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Page added on March 27, 2018

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World faces shortage of fresh water

Enviroment

Low availability of fresh water and steady growth in population across the world would make water dearer in less than a decade, warned an expert at a seminar organised jointly by the Qatar General Electricity and Water Corporation (Kahramaa) and Qatar Green Building Council (QGBC) yesterday.
While making a presentation, Mahzaben Mannan of the Sustainable Development College of Science and Engineering at the Hamad Bin Khalifa University said one-third of the global population would find it extremely difficult to access fresh water by 2025, as there has been no significant rise in the availability of fresh water over the years.
The world population which was 6.93bn in 2010, now stands at 7.6bn and is expected to rise to 8.14bn in 2025. “However, there has been no perceivable increase in the availability of fresh water,” she said.
Except for Europe and North America, the availability of fresh water would be a major issue in the next decade, she said.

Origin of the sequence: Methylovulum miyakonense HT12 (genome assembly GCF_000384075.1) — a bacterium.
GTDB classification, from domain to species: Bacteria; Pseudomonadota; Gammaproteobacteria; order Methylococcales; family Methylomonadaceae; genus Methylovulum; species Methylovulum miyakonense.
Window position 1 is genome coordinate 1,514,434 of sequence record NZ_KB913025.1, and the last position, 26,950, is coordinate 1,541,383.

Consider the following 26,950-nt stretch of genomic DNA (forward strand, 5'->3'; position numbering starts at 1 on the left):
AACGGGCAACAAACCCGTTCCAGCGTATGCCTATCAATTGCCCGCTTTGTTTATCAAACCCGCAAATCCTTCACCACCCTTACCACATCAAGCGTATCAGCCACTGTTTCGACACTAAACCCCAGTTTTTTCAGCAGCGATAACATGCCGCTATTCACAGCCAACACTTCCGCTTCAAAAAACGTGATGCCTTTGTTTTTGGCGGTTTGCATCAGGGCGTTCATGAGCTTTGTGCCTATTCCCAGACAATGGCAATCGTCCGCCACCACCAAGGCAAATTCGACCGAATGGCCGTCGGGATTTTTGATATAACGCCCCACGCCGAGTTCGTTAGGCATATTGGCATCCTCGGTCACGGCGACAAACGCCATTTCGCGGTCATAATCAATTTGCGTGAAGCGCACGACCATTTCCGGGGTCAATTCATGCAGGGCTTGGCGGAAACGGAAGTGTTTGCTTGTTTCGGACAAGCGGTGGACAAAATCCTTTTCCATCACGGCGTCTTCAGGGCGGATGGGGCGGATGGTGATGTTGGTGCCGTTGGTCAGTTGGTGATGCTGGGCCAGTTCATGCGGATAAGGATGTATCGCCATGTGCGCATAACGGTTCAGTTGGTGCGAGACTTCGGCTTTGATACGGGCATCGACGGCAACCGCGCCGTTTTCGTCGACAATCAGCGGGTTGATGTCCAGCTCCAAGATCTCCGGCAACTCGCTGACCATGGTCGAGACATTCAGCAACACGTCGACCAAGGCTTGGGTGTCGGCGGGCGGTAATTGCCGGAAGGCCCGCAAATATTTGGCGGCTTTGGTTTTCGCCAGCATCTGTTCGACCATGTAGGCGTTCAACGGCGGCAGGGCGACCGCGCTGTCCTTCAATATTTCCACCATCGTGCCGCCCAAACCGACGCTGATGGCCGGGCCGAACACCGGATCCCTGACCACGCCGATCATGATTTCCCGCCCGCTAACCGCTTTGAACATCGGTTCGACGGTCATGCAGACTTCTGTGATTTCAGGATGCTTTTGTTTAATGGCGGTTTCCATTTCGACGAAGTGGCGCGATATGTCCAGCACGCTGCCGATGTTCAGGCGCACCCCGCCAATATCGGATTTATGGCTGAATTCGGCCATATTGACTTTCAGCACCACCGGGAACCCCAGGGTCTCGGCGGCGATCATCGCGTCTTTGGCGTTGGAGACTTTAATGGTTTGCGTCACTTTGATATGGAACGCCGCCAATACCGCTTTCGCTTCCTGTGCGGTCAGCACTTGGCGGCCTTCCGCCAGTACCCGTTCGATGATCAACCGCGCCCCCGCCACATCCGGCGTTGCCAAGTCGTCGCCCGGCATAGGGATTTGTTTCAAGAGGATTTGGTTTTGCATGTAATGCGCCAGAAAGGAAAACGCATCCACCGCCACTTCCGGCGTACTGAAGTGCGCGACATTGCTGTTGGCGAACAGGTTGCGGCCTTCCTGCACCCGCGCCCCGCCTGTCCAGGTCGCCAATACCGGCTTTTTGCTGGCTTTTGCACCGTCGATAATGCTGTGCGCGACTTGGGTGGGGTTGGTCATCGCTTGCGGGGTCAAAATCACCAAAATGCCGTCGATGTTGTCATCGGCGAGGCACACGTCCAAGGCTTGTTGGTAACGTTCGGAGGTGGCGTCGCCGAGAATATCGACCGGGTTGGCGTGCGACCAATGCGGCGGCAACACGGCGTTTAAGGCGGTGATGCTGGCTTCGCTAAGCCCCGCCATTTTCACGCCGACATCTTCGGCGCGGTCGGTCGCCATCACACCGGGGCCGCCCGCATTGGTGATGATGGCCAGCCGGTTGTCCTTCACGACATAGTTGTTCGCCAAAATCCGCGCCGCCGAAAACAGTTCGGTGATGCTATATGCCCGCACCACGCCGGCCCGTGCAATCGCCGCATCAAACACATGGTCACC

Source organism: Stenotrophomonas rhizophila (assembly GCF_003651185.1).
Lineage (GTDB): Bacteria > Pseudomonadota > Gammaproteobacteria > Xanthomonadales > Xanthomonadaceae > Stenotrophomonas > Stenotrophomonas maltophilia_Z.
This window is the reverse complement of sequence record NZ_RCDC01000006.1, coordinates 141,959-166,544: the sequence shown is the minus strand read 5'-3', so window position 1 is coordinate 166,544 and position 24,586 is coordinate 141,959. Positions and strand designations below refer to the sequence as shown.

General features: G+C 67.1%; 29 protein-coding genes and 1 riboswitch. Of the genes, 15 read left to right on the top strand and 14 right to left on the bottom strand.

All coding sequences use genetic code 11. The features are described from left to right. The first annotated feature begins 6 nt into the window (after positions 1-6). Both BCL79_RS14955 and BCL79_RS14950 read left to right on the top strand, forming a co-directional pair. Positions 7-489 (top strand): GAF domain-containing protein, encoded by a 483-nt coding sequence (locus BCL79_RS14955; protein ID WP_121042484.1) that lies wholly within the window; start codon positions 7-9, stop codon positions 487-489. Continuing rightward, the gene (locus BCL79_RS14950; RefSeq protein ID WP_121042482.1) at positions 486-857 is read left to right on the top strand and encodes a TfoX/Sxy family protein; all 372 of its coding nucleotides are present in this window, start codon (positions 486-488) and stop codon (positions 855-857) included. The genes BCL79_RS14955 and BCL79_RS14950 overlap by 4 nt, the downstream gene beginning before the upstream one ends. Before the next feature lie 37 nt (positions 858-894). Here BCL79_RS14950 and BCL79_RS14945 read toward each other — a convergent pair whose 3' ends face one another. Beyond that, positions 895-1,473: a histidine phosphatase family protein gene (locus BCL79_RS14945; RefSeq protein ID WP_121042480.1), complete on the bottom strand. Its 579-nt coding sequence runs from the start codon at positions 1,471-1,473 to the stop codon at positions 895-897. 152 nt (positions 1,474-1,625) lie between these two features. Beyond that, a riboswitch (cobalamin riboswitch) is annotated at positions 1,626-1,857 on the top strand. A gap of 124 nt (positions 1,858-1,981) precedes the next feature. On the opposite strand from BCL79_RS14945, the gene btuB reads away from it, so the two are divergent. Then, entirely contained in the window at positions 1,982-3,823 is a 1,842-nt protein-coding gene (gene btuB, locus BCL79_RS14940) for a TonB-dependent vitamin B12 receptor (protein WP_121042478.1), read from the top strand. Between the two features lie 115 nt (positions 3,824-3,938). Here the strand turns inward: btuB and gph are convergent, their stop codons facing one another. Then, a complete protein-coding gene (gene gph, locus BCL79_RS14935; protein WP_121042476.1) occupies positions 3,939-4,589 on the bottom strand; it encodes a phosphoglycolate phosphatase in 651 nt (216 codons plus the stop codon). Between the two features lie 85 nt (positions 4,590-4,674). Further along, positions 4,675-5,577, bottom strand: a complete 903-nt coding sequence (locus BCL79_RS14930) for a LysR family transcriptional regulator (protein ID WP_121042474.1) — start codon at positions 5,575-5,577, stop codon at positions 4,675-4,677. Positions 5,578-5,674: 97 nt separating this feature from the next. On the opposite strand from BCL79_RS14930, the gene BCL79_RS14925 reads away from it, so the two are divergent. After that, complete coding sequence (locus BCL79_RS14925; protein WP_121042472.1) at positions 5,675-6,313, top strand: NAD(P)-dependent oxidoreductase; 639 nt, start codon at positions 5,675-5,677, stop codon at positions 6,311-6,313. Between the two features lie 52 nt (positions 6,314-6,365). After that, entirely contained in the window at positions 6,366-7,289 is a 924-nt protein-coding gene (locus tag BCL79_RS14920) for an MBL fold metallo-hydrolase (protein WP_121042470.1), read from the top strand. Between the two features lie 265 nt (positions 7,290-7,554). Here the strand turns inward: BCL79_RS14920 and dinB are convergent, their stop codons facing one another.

With examples, Mannan also said that the GDP from construction activity is perhaps the highest in Qatar compared to countries as the US, Australia, Canada, the UK and Saudi Arabia. While it is close to 15%, in Qatar, it is less than 5% in most other countries, she said. It shows how enormous is the use of water in Qatar, she added.

Gulf-Times



3 Comments on "World faces shortage of fresh water"

  1. Jef on Tue, 27th Mar 2018 7:44 am 

    I love these predictions for the future where there just might be a bit of an issue for 2 or 3 BILLION people to get a glass of drinkable water by _________.

    A billion or so don’t have easy access to potable water right now. Hundreds of thousands are dying due to lack of food, water, sanitation (the other half of the water issue), right now.

    We don’t have to wait until 2025 it is happening right NOW and the world should drop everything and change this NOW. or not.

    “5.6 million children under the age of 5 years died in 2016. This translates into 15 000 under-five deaths per day.”

    http://www.who.int/mediacentre/factsheets/fs178/en/

  2. Jef on Tue, 27th Mar 2018 7:52 am 

    “…as there has been no significant rise in the availability of fresh water over the years.”

    What the f#@k does that even mean?

    “Breaking; No new mountain ranges with glaciers, snow pack, rivers, lakes, filling mega aquifers have been created for some time now. This could be an issue in the coming years.”

  3. Kenz300 on Thu, 29th Mar 2018 12:28 pm 

    Yet the world adds 80 million more people to the worlds population every year….

    More water needed for more people.

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